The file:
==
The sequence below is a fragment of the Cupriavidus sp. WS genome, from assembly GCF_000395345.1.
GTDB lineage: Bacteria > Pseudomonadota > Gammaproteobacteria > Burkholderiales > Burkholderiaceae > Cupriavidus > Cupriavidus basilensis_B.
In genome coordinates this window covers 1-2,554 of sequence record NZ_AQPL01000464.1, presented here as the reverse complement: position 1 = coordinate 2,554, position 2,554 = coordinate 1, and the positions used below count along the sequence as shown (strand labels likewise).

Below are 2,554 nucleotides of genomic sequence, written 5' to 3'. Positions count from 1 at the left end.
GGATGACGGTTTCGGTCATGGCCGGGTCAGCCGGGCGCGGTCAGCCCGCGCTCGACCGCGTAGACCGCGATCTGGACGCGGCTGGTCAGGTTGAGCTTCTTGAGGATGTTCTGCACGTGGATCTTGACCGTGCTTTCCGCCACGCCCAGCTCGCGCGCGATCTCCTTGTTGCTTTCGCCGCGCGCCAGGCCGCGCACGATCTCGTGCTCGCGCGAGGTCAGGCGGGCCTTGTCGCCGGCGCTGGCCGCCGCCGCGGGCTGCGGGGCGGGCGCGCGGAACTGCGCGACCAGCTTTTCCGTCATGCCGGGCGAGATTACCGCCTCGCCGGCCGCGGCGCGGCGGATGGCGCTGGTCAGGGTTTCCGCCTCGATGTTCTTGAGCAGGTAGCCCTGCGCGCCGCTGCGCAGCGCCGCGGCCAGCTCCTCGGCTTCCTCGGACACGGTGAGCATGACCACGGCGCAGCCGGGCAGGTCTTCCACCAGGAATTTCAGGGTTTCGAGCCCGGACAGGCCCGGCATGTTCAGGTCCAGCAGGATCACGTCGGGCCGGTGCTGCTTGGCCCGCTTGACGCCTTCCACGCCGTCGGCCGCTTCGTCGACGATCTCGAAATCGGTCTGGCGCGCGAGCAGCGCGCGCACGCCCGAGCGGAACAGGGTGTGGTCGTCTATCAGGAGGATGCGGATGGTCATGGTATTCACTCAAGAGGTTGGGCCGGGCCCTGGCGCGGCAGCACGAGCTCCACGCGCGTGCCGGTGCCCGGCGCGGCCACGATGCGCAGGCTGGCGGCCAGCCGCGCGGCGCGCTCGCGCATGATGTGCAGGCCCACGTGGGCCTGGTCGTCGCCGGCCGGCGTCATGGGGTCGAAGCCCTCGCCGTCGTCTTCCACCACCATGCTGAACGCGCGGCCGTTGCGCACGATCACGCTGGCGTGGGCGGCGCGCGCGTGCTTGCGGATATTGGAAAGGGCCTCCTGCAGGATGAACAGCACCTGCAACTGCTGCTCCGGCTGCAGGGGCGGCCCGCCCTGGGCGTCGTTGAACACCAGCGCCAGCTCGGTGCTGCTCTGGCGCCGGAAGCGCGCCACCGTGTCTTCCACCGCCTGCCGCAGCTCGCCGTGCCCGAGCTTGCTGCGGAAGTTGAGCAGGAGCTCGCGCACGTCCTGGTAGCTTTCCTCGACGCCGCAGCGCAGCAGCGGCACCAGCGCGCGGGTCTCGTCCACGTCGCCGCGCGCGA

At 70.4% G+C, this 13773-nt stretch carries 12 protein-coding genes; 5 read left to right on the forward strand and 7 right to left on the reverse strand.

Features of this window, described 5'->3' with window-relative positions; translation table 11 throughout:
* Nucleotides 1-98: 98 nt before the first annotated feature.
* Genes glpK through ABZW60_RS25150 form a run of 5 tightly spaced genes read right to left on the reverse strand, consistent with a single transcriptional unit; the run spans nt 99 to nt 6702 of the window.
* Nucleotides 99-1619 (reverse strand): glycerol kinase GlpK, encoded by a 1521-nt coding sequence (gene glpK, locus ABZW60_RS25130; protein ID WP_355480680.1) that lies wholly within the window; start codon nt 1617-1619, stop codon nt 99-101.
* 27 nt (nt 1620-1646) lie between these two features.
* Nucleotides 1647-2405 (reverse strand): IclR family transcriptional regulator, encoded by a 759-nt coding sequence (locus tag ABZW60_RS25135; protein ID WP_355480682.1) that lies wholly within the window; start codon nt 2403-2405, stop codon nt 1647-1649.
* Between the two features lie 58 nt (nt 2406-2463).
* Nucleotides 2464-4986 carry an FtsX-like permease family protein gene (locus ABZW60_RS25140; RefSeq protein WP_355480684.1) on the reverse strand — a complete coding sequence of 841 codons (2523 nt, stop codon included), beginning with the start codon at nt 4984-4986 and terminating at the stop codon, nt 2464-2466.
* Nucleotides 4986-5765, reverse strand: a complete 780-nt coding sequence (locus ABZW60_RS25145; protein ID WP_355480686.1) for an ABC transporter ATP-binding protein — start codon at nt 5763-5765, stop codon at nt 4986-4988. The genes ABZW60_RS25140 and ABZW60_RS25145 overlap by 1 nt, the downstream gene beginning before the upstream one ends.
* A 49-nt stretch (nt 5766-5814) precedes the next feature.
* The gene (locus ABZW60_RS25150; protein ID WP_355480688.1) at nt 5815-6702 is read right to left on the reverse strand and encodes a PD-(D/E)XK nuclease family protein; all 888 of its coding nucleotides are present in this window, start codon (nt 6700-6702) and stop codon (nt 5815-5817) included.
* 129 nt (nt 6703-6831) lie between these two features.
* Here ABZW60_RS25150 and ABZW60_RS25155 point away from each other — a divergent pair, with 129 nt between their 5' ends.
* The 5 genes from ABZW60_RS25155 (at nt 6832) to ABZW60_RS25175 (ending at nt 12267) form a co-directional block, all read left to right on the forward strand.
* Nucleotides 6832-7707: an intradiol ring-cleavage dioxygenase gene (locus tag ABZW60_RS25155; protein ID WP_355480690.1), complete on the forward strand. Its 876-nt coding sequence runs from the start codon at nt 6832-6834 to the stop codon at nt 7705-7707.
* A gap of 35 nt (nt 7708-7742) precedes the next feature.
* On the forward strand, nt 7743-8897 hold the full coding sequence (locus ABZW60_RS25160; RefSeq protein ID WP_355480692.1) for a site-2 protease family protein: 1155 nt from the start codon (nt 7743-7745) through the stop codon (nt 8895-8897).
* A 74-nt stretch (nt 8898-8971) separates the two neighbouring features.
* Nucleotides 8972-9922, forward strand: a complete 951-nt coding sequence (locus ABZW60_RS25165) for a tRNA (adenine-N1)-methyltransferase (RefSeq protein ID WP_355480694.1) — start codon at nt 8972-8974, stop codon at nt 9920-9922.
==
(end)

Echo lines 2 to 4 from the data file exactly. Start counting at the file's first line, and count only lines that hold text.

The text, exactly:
GTDB lineage: Bacteria > Pseudomonadota > Gammaproteobacteria > Burkholderiales > Burkholderiaceae > Cupriavidus > Cupriavidus basilensis_B.
In genome coordinates this window covers 1-2,554 of sequence record NZ_AQPL01000464.1, presented here as the reverse complement: position 1 = coordinate 2,554, position 2,554 = coordinate 1, and the positions used below count along the sequence as shown (strand labels likewise).

Below are 2,554 nucleotides of genomic sequence, written 5' to 3'. Positions count from 1 at the left end.